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A first for the Mozart's Christmas Light Show

The Mozart's Christmas Light Show is back, but this time with a twist. Pianists of all ages and skill levels are being invited to share their keyboard talents on a lighted Steinway sculpture. (Photo:Bettie Cross)

It's beginning to sound a lot like Christmas on Lake Austin. The Mozart's Christmas Light Show is back, but this time with a twist. Pianists of all ages and skill levels are being invited to share their keyboard talents on a lighted Steinway sculpture.

“We like to keep the show fresh for people,” said Katrine Formby, the creator of the Mozart’s Christmas Light Show.

The free light and music show is one of Austin’s biggest holiday traditions. It's a dazzling display at Mozart's Coffee Roasters at 3825 Lake Austin Blvd. But this year what's really lighting up faces are 5,000 little blue bulbs.

“I did lose some sleep during the year thinking what is this going to look like,” said Formby.

Austin’s Queen of Christmas Lights imagined a glowing grand piano and refused to cut any corners. She went to Austin’s Steinway Gallery to refine her ideas for the first-of-its- kind instrument.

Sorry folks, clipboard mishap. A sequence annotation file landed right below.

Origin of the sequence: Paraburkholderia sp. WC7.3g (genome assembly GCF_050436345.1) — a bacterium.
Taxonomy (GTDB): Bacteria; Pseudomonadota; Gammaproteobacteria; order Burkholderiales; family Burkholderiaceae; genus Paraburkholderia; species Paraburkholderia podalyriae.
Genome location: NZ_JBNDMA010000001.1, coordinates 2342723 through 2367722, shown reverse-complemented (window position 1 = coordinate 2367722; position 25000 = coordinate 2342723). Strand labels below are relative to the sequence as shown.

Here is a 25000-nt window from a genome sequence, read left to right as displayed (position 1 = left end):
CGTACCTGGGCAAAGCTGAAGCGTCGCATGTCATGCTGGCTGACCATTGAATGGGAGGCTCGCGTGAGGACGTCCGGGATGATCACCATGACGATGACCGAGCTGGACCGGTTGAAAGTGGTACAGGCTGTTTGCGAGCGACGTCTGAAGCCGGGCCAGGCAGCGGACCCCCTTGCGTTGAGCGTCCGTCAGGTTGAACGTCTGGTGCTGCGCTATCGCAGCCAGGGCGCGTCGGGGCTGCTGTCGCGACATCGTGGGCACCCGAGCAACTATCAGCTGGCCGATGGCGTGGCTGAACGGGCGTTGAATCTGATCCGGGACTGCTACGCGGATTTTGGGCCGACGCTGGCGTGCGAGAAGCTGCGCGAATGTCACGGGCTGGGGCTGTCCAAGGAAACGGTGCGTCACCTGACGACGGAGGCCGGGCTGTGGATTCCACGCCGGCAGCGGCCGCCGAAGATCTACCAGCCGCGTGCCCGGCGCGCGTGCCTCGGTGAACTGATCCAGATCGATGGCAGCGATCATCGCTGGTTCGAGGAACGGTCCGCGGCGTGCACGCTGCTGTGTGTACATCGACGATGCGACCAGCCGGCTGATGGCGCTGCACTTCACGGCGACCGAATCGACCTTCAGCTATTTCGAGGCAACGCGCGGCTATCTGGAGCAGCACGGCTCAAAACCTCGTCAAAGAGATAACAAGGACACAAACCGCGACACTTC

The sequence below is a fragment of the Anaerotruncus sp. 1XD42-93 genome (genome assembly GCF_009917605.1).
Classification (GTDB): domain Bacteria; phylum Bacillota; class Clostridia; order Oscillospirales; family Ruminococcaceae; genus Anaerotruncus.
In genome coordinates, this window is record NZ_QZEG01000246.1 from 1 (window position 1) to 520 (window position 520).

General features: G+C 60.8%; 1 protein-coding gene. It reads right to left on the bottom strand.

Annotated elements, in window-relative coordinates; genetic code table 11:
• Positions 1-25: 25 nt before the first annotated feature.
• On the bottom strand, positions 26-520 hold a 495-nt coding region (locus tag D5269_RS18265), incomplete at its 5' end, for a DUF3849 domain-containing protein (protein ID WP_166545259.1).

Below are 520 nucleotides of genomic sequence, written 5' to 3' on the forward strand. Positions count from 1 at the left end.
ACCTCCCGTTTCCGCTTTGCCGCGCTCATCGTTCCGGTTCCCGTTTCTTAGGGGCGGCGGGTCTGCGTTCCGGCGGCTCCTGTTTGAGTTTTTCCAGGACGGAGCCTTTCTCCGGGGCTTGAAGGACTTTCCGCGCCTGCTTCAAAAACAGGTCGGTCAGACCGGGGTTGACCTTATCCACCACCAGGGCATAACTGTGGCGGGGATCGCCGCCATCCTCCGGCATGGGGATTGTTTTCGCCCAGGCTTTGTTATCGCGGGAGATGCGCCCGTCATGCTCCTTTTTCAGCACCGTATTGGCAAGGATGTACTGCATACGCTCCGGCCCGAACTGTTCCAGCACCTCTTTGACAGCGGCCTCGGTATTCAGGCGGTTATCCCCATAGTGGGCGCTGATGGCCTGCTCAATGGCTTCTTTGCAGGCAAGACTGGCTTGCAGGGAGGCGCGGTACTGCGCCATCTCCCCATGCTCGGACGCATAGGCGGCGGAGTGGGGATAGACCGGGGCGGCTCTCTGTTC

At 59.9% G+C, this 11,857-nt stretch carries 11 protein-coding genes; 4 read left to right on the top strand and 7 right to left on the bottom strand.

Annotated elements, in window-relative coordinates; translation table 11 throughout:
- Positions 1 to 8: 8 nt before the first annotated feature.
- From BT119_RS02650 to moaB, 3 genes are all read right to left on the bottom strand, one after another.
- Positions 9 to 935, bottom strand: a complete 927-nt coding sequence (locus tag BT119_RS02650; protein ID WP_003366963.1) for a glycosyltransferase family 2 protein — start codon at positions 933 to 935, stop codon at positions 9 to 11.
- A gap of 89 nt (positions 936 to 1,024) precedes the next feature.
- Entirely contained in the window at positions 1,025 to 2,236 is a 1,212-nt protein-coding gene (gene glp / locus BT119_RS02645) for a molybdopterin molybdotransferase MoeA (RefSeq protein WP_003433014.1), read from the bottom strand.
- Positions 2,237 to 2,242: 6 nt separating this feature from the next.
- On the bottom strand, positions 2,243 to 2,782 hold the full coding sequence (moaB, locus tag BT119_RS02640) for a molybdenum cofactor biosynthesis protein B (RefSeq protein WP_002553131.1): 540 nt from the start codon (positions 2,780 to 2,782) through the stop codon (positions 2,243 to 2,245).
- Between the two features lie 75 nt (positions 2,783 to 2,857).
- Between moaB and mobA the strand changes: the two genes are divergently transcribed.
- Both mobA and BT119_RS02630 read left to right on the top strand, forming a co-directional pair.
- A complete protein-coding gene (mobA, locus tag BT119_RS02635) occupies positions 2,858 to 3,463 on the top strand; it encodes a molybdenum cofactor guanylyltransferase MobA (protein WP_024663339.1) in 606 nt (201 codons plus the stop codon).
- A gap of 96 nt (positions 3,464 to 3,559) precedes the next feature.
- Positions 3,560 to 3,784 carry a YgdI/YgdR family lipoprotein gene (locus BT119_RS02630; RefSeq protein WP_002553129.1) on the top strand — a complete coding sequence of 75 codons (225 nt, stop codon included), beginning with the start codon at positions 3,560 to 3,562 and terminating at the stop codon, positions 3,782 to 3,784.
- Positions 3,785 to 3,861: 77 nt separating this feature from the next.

“I must have gone five or six times and measured everything because I wanted it to look exactly like a grand Steinway piano,” said Formby.

The 9-foot sculpture was created in Greece. By the time it took center stage on the deck at Mozart's, Formby is happy to say it made her toes tap.

“Even if you play chopsticks it sounds good,” said Formby.

But Esteban Alvarez wasn't invited to Mozart's to play chopsticks. The concert pianist is entertaining crowds in the true holiday spirit. He has released three albums, but Austin for Peace is close at hand while he plays the piano and is also close to his heart.

“The whole purpose of that album is to bring relief to Syrian refugees,” said Alvarez.

$50,000 in sales and donations have bought water, food and medicine for Syrian refugees. The pianist is hoping to raise more awareness by bringing music from Austin for Peace to Mozart's.

“Let's do something. We can do something,” said Alvarez. “The smallest thing we do could tilt the whole balance.”

Anyone who knows their way around a keyboard can sign up to play the interactive Steinway sculpture. There are no requirements to be a concert pianist or to have a cause.

Formby imagines every pianist will have their own reason for sharing their talent and making Christmas a little bit brighter.

To sign-up to play at the Mozart’s Christmas Light show contact Mozart’s Coffee Roasters.

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